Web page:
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Forum to discuss water meter replacement scheduled for March 22



Recorder Staff
Tuesday, March 06, 2018

GREENFIELD — Residents are asked to attend a March 22 forum to discuss a potential $1.5 to $1.7 million water meter replacement project in the city.

Residents are invited to the water meter forum, being held by the Department of Public Works on March 22, from 7 to 8:30 p.m. at Greenfield High School. The forum will be centered around a proposal to get a new water meter installation project into the capital plan, which DPW Director Don Ouellette said could cost an estimated $1.5 to $1.7 million.

According to Ouellette, the proposal comes as the city has at least 70 percent of its roughly 5,800 meters past their designed life expectancies of 15 years.

“Water meters are designed to last 12 to 15 years. They wear out and have to be replaced,” he said.

Ouellette said that the proposal would be to replace the 70 percent of meters past the 15-year point with a fixed network water meter system, which would use built-in transmitters to send water usage information via radio signal to a central location for collection.

The remaining 30 percent of meters would then be outfitted with an external transmitter that will connect them to the system.

“You have to change the meters anyway, you may as well do it the right way now and get to the 21st century,” Ouellette said.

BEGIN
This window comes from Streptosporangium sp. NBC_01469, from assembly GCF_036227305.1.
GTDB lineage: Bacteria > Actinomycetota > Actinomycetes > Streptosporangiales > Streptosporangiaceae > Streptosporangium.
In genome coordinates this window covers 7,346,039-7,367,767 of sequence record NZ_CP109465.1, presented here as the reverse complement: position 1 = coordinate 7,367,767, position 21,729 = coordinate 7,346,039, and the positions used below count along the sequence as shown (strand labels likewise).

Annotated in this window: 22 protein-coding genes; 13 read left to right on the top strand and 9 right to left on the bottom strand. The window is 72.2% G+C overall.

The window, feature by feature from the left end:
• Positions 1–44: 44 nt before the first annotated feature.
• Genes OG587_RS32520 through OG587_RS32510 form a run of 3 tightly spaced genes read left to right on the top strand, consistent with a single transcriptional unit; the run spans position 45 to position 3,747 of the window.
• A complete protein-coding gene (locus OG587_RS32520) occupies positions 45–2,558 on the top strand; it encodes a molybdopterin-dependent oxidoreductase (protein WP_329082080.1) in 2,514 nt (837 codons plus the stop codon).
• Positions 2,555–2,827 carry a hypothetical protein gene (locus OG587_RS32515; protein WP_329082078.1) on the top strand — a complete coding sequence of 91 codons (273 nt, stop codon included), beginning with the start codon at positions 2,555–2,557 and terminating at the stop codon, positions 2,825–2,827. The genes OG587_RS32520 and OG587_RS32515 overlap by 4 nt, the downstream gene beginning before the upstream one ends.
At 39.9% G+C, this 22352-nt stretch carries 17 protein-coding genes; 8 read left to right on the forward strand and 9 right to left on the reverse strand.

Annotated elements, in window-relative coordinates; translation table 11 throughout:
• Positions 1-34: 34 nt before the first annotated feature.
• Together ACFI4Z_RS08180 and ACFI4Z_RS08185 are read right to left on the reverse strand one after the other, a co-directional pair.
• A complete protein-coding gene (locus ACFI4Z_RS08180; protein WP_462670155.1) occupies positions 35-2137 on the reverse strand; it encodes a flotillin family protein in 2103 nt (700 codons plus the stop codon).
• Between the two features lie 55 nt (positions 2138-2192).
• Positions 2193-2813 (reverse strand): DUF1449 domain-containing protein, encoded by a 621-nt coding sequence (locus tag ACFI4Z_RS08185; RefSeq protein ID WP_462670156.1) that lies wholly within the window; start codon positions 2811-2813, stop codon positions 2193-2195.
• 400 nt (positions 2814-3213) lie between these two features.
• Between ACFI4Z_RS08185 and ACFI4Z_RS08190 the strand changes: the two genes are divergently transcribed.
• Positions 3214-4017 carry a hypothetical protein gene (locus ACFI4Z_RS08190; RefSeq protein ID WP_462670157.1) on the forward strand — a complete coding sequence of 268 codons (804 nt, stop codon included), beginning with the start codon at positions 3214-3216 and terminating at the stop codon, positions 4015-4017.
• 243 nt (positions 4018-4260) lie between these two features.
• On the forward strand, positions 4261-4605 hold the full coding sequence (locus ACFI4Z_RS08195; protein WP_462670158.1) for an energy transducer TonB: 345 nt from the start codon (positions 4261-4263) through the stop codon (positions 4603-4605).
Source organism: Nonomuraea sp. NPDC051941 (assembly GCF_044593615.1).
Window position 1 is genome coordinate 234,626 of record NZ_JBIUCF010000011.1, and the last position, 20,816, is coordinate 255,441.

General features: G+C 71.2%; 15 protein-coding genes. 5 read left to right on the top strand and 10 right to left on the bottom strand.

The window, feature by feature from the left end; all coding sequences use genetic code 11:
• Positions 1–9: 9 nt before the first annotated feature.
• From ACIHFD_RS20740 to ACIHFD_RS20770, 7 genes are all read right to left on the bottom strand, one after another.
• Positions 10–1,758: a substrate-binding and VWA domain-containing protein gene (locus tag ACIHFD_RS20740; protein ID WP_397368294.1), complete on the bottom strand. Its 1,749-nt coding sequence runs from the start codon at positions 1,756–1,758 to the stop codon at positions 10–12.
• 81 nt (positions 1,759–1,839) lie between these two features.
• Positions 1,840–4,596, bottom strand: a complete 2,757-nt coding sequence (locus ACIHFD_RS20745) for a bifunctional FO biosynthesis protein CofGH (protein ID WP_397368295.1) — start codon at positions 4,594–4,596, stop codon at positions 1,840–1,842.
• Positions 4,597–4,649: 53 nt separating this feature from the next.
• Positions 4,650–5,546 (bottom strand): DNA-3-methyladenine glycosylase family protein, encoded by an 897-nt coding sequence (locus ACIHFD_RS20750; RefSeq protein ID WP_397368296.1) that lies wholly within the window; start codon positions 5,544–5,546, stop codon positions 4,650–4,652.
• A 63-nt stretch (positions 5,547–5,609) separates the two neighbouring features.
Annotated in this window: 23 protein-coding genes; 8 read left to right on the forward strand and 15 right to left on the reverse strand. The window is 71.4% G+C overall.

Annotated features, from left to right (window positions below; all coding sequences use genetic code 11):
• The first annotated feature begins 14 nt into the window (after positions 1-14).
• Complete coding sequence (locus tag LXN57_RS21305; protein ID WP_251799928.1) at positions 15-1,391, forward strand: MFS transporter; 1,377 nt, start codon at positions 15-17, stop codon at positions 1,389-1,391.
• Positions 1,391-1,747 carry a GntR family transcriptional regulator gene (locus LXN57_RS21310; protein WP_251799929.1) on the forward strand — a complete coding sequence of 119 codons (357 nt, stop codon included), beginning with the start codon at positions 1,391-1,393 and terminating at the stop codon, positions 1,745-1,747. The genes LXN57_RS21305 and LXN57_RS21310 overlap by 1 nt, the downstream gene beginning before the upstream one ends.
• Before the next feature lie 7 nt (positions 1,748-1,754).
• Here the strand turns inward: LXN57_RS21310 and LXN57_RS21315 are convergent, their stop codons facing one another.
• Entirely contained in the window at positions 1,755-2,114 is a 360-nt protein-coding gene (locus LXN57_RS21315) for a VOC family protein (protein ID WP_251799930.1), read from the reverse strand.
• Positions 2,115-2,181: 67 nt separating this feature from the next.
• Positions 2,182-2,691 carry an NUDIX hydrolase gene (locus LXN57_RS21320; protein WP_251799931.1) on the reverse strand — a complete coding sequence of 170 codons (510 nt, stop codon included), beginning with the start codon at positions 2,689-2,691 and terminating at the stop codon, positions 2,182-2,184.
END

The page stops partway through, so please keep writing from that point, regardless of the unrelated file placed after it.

Ouellette also noted that out of about every 10 meters installed, one will be installed that will be able to record changes in pressure in the water system. This could aid the DPW in finding leaks in the system.

The system can also monitor daily water use in a location, which could alert users of a spike and potential leak inside of a home.

The project would require antennae to be installed on Poet’s Seat Tower and an as-yet-specified location in the western part of Greenfield to collect the transmitted radio signals.

According to Ouellette, the estimated cost of at least $1.5 million could be made up over time, as the new system could provide some cost-saving measures.

Ouellette said that one way that money would be saved is through the reduction in the need for personnel reading and repairing meters. This could save a total of $80,000 to $100,000 in salary and benefits a year, he said.

In addition, Ouellette said that the meters could limit the theft of water, if it were occurring in the city.

“About 5 to 10 percent of water is stolen across the country per year,” Ouellette said. “This will pretty much eliminate that.”

Ouellette, however, did not have numbers of water theft specific to Greenfield or the state.

He also noted that the new meters could improve the accuracy of water meter readings, which he said could increase the city’s revenue on water by 5 percent or more. Currently, Ouellette said the city collects $4 million a year in water and sewer revenue.

Regarding how this improved accuracy could impact customers, Ouellette claimed that it would not affect those “who don’t use a lot of water” as their meters are already relatively accurate, though homes and locations with higher amounts of water consumption could see an increase in their bills.

If the project is accepted, Ouellette predicts it would take about two years to complete, with work beginning as soon as July of this year.